I doesn’t even specify how much the tokens are for. It could just be £10, I suppose it might be as much as £20. But to be honest, it doesn’t matter. The main thing is, I was a winner and they’ve sent me my prize. (And I’ve sent them a thank you, to acknowledge I’ve received it).
I entered a free-to-enter short story competition on a writer’s website last spring.
The first prize (the one I had my eye on), was lunch with an editor, £100 of book tokens and some mentoring, by email, from the published author herself. Great prize, you have to agree. What I hadn’t banked on, was that my story would come third. I was still thrilled, at the time – especially as there were some really nice comments from the judging panel which gave me a boost – but since then it’s all gone a bit sour.
Firstly, almost a year after being placed in the competition, I’ve never received the £25 of book tokens which was the main part of the prize (the other part was a signed paperback). That’s despite sending 3 polite emails and a blog comment (which, unsurprisingly, didn’t appear) to the writer.
I’ve also sent a plea to her publisher. Yesterday I contacted two of the other judges of her competition, to try to shame them into doing something but to be honest, I feel like I’m begging now. I’m not that desperate for £25 of book tokens, of course, but it’s the principle of the thing.
I did get the signed book, I should add – months after the competition ended and only after a prompt.
But my main gripe is that my story is now on the web – you can read it here if you like – and therefore counts as published and I can do nothing else with it. So I gave away a good story for nothing (except a book I’ll never read and lots of hassle!).
Do you see why I’m miffed?
So, before you rush to enter a writing competition – particularly if it’s free to enter – check the rules and prizes carefully. Ask yourself what’s the motive of the person or organisation running the competition? Usually it’s publicity and there’s nothing wrong with that but have they ever run a competition before and are they likely to deliver on the prizes? Will you be happy to win if you’re just a runner-up? Do they reserve the right to print your story on the website (even, perhaps if you’re not a winner?).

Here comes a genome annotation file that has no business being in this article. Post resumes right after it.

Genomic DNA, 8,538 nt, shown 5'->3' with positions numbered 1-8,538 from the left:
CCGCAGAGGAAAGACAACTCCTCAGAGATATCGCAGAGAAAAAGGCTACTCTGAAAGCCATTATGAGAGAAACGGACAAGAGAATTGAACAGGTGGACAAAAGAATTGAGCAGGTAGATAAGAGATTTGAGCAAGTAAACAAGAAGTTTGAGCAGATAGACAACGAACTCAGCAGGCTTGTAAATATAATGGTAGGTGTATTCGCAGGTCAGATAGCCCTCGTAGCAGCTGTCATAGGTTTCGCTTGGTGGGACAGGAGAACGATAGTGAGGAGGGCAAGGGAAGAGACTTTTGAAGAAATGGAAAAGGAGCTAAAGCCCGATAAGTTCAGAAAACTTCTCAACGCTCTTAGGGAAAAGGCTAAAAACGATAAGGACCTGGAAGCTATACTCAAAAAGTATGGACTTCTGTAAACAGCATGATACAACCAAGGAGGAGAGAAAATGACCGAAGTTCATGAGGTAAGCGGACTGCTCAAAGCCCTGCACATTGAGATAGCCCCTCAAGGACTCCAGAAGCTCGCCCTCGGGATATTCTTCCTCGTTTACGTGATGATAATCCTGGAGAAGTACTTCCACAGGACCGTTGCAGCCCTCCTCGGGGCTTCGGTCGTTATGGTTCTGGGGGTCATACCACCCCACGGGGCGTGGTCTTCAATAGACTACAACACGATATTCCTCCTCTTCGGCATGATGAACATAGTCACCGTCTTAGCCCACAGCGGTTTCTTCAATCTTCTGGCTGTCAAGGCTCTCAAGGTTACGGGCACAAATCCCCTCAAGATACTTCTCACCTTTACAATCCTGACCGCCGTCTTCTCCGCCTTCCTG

Unless you change the story drastically you’d be hard pressed to send it to a magazine or another competition which asks for ‘unpublished’ stories so your ‘free entry’ could mean giving away a story that could have earned you some money.
If you’re in any doubt – save your work for somewhere more deserving!
Update: Today (19th May) I’ve had an apologetic email from the writer, explaining that she thought the book tokens had been sent and that it was not her responsibility (but that of her publishers) to despatch them.
She’s promised to sort it out and also offered to take my story off her site. I feel bad about that now, as, in fairness, it was part of the competition conditions/prize, so I’ve said that the story can stay (yes, I am a wimp).
Hurrah – I got there in the end (I would like to think it’s the influence of this blog but I know it’s much more likely to have been the emails I sent to other judges of the competition, asking them to give her a proverbial kick up the behind! Oh and also the request, in that email, that she take my story off her site! Mardy – moi?).
But I have still learned a salutary lesson and will be more careful in future about where I send my precious work!
PS: Have also now had an email from the publishers inviting me to choose books up to the value of £25. I will be donating one of them as a prize on this blog – coming very soon! (And if you win, I promise I won’t make you chase me, or wait 10 months for your prize!)